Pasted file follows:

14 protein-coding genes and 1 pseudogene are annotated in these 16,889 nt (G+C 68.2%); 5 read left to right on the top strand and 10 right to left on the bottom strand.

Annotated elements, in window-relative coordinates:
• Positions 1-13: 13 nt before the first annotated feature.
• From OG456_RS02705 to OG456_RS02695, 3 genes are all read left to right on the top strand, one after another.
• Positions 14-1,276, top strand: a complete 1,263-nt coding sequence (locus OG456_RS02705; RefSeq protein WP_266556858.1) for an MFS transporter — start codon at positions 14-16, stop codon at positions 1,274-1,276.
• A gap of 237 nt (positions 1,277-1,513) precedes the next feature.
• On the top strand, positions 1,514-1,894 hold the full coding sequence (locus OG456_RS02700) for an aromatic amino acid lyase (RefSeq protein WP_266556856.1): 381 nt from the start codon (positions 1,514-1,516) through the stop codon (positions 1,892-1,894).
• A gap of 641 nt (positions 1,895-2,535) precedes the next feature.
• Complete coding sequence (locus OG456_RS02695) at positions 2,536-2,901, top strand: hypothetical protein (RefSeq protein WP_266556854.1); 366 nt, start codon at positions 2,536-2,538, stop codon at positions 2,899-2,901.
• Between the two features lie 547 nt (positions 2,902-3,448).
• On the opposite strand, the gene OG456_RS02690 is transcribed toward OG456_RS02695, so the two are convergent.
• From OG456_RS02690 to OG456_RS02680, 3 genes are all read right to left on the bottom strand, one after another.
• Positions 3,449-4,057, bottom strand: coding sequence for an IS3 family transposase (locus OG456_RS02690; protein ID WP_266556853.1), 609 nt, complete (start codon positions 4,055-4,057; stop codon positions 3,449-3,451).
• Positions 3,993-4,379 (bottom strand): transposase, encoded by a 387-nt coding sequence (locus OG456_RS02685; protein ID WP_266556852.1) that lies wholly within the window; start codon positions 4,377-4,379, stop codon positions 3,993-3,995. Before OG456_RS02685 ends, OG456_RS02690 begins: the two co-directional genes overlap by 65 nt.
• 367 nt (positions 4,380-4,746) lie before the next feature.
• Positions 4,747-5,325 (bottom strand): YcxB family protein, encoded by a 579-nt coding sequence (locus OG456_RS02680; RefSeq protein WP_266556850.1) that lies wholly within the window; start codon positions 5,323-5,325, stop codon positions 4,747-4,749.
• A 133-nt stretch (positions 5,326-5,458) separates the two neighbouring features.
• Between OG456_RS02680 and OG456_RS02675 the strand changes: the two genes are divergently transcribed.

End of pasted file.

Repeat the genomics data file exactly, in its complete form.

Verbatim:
14 protein-coding genes and 1 pseudogene are annotated in these 16,889 nt (G+C 68.2%); 5 read left to right on the top strand and 10 right to left on the bottom strand.

Annotated elements, in window-relative coordinates:
• Positions 1-13: 13 nt before the first annotated feature.
• From OG456_RS02705 to OG456_RS02695, 3 genes are all read left to right on the top strand, one after another.
• Positions 14-1,276, top strand: a complete 1,263-nt coding sequence (locus OG456_RS02705; RefSeq protein WP_266556858.1) for an MFS transporter — start codon at positions 14-16, stop codon at positions 1,274-1,276.
• A gap of 237 nt (positions 1,277-1,513) precedes the next feature.
• On the top strand, positions 1,514-1,894 hold the full coding sequence (locus OG456_RS02700) for an aromatic amino acid lyase (RefSeq protein WP_266556856.1): 381 nt from the start codon (positions 1,514-1,516) through the stop codon (positions 1,892-1,894).
• A gap of 641 nt (positions 1,895-2,535) precedes the next feature.
• Complete coding sequence (locus OG456_RS02695) at positions 2,536-2,901, top strand: hypothetical protein (RefSeq protein WP_266556854.1); 366 nt, start codon at positions 2,536-2,538, stop codon at positions 2,899-2,901.
• Between the two features lie 547 nt (positions 2,902-3,448).
• On the opposite strand, the gene OG456_RS02690 is transcribed toward OG456_RS02695, so the two are convergent.
• From OG456_RS02690 to OG456_RS02680, 3 genes are all read right to left on the bottom strand, one after another.
• Positions 3,449-4,057, bottom strand: coding sequence for an IS3 family transposase (locus OG456_RS02690; protein ID WP_266556853.1), 609 nt, complete (start codon positions 4,055-4,057; stop codon positions 3,449-3,451).
• Positions 3,993-4,379 (bottom strand): transposase, encoded by a 387-nt coding sequence (locus OG456_RS02685; protein ID WP_266556852.1) that lies wholly within the window; start codon positions 4,377-4,379, stop codon positions 3,993-3,995. Before OG456_RS02685 ends, OG456_RS02690 begins: the two co-directional genes overlap by 65 nt.
• 367 nt (positions 4,380-4,746) lie before the next feature.
• Positions 4,747-5,325 (bottom strand): YcxB family protein, encoded by a 579-nt coding sequence (locus OG456_RS02680; RefSeq protein WP_266556850.1) that lies wholly within the window; start codon positions 5,323-5,325, stop codon positions 4,747-4,749.
• A 133-nt stretch (positions 5,326-5,458) separates the two neighbouring features.
• Between OG456_RS02680 and OG456_RS02675 the strand changes: the two genes are divergently transcribed.